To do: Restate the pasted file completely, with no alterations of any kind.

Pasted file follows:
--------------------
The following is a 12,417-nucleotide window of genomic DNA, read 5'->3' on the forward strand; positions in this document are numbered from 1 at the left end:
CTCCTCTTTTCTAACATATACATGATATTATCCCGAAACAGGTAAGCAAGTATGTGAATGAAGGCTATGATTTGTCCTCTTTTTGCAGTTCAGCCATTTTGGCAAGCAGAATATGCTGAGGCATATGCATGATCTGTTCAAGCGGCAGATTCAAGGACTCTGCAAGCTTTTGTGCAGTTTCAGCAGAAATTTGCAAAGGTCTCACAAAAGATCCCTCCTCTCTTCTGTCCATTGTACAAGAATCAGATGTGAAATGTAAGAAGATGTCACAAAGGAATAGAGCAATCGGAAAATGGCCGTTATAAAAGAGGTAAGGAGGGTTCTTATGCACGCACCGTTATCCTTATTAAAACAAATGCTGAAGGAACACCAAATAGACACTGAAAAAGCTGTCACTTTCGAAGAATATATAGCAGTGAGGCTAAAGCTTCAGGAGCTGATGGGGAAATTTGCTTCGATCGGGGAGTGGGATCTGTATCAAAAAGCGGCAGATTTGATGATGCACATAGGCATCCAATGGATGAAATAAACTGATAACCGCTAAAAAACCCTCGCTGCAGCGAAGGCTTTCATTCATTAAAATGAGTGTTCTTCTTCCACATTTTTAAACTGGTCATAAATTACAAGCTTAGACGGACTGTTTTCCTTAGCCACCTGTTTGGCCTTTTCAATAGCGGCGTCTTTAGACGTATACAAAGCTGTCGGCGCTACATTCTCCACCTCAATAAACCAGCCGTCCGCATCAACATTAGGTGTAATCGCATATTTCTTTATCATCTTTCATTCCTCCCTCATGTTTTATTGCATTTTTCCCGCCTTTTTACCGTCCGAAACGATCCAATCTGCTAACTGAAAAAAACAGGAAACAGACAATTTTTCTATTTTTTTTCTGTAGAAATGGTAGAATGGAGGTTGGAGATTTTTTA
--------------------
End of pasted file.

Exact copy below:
The following is a 12,417-nucleotide window of genomic DNA, read 5'->3' on the forward strand; positions in this document are numbered from 1 at the left end:
CTCCTCTTTTCTAACATATACATGATATTATCCCGAAACAGGTAAGCAAGTATGTGAATGAAGGCTATGATTTGTCCTCTTTTTGCAGTTCAGCCATTTTGGCAAGCAGAATATGCTGAGGCATATGCATGATCTGTTCAAGCGGCAGATTCAAGGACTCTGCAAGCTTTTGTGCAGTTTCAGCAGAAATTTGCAAAGGTCTCACAAAAGATCCCTCCTCTCTTCTGTCCATTGTACAAGAATCAGATGTGAAATGTAAGAAGATGTCACAAAGGAATAGAGCAATCGGAAAATGGCCGTTATAAAAGAGGTAAGGAGGGTTCTTATGCACGCACCGTTATCCTTATTAAAACAAATGCTGAAGGAACACCAAATAGACACTGAAAAAGCTGTCACTTTCGAAGAATATATAGCAGTGAGGCTAAAGCTTCAGGAGCTGATGGGGAAATTTGCTTCGATCGGGGAGTGGGATCTGTATCAAAAAGCGGCAGATTTGATGATGCACATAGGCATCCAATGGATGAAATAAACTGATAACCGCTAAAAAACCCTCGCTGCAGCGAAGGCTTTCATTCATTAAAATGAGTGTTCTTCTTCCACATTTTTAAACTGGTCATAAATTACAAGCTTAGACGGACTGTTTTCCTTAGCCACCTGTTTGGCCTTTTCAATAGCGGCGTCTTTAGACGTATACAAAGCTGTCGGCGCTACATTCTCCACCTCAATAAACCAGCCGTCCGCATCAACATTAGGTGTAATCGCATATTTCTTTATCATCTTTCATTCCTCCCTCATGTTTTATTGCATTTTTCCCGCCTTTTTACCGTCCGAAACGATCCAATCTGCTAACTGAAAAAAACAGGAAACAGACAATTTTTCTATTTTTTTTCTGTAGAAATGGTAGAATGGAGGTTGGAGATTTTTTA